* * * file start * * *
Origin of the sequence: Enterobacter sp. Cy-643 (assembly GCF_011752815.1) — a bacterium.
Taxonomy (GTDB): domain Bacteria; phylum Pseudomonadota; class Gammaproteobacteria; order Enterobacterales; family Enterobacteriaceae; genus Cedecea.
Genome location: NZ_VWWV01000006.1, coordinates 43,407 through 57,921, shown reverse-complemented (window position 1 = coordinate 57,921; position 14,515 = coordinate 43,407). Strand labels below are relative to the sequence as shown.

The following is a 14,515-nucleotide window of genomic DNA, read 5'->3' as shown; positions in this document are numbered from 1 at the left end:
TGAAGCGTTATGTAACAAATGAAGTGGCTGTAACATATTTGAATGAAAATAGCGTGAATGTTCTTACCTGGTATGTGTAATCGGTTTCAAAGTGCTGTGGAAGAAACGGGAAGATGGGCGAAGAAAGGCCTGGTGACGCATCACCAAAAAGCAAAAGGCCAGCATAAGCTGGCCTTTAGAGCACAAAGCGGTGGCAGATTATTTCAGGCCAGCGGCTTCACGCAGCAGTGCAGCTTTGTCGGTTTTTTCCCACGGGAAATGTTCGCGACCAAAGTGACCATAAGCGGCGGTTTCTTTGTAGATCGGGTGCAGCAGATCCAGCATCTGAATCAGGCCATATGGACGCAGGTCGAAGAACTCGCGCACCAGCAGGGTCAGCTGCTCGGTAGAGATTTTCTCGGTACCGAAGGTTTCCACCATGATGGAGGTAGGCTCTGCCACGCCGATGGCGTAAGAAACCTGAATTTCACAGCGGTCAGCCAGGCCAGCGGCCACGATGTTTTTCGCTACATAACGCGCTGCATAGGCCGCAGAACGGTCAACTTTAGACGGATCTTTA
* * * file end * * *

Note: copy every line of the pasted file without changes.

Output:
Origin of the sequence: Enterobacter sp. Cy-643 (assembly GCF_011752815.1) — a bacterium.
Taxonomy (GTDB): domain Bacteria; phylum Pseudomonadota; class Gammaproteobacteria; order Enterobacterales; family Enterobacteriaceae; genus Cedecea.
Genome location: NZ_VWWV01000006.1, coordinates 43,407 through 57,921, shown reverse-complemented (window position 1 = coordinate 57,921; position 14,515 = coordinate 43,407). Strand labels below are relative to the sequence as shown.

The following is a 14,515-nucleotide window of genomic DNA, read 5'->3' as shown; positions in this document are numbered from 1 at the left end:
TGAAGCGTTATGTAACAAATGAAGTGGCTGTAACATATTTGAATGAAAATAGCGTGAATGTTCTTACCTGGTATGTGTAATCGGTTTCAAAGTGCTGTGGAAGAAACGGGAAGATGGGCGAAGAAAGGCCTGGTGACGCATCACCAAAAAGCAAAAGGCCAGCATAAGCTGGCCTTTAGAGCACAAAGCGGTGGCAGATTATTTCAGGCCAGCGGCTTCACGCAGCAGTGCAGCTTTGTCGGTTTTTTCCCACGGGAAATGTTCGCGACCAAAGTGACCATAAGCGGCGGTTTCTTTGTAGATCGGGTGCAGCAGATCCAGCATCTGAATCAGGCCATATGGACGCAGGTCGAAGAACTCGCGCACCAGCAGGGTCAGCTGCTCGGTAGAGATTTTCTCGGTACCGAAGGTTTCCACCATGATGGAGGTAGGCTCTGCCACGCCGATGGCGTAAGAAACCTGAATTTCACAGCGGTCAGCCAGGCCAGCGGCCACGATGTTTTTCGCTACATAACGCGCTGCATAGGCCGCAGAACGGTCAACTTTAGACGGATCTTTA